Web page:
Grief made visible: experiments in narrative form through creative practice
Ms Niamh GordonZoom
This paper introduces the idea of grief as an invisible force which disrupts and disturbs narrative form. It also draws attention to creative practice as a successful research methodology within the medical humanities, highlighting its ability to bring together a multiplicity of perspectives within this interdisciplinary field.
In this paper I first isolate grief’s disruptive narrative effect in three novels by contemporary Scottish writer Ali Smith. Drawing on examples from Smith’s Hotel World (2001), Artful (2012) and How To Both (2015) I argue that it is the temporally disruptive aspect of the experience of grief which facilitates Smith’s narrative innovations in these texts, making it visible upon the page.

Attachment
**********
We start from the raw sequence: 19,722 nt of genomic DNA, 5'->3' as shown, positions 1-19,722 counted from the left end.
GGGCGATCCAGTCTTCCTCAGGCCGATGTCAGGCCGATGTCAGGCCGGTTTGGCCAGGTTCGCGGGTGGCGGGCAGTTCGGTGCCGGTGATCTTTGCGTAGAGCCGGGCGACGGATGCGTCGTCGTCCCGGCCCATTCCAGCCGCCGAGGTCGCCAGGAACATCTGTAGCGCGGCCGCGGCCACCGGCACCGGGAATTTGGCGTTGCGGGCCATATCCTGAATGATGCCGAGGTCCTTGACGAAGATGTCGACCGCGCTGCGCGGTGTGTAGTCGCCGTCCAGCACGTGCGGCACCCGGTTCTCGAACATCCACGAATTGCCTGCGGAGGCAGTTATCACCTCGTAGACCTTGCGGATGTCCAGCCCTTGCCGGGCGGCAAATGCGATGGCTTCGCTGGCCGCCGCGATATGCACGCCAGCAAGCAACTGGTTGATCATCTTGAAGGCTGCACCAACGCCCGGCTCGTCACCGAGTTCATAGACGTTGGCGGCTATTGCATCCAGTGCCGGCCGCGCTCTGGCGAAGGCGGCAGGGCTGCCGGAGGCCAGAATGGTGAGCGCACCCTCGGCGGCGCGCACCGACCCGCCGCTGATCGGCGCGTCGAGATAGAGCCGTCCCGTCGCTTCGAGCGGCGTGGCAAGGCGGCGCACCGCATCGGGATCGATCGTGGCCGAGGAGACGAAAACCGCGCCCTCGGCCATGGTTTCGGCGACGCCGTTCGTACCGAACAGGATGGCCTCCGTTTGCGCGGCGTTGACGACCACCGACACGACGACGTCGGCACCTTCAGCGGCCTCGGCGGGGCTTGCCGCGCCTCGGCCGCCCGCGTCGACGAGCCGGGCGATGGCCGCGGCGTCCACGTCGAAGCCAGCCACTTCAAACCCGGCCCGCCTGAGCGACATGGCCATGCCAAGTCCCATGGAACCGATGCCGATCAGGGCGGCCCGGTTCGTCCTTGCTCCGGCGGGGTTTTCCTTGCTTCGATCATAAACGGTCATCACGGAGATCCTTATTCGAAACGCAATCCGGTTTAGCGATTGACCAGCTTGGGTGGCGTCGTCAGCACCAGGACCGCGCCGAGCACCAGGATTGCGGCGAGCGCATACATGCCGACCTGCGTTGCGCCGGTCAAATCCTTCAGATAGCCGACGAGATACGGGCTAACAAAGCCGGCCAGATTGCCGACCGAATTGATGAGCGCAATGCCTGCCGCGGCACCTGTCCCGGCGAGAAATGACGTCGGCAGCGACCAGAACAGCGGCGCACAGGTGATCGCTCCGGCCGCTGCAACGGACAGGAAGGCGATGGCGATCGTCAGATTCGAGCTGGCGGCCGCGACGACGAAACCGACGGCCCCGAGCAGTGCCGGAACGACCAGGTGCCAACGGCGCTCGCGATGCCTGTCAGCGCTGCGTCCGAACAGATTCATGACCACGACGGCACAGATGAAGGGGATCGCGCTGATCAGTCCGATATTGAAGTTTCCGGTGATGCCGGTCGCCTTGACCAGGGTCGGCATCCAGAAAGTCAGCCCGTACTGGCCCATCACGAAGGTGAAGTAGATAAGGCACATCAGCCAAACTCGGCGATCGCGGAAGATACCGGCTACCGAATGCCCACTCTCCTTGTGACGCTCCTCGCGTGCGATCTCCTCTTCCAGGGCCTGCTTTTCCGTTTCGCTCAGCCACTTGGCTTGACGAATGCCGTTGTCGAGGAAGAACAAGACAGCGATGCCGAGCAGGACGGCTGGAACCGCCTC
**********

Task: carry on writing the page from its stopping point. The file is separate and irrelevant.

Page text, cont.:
Then, I go on to explore how creative-critical research offers an opportunity to develop new theoretical approaches to understanding this ‘invisible’ impact of grief on narrative structure and time. Focalised through the specific experience of bereavement by suicide, I show that creative practice is a valuable methodology which can synthesise approaches from multiple different fields, and offer a solid framework for conducting lived experience research, especially for topics related to trauma and bereavement.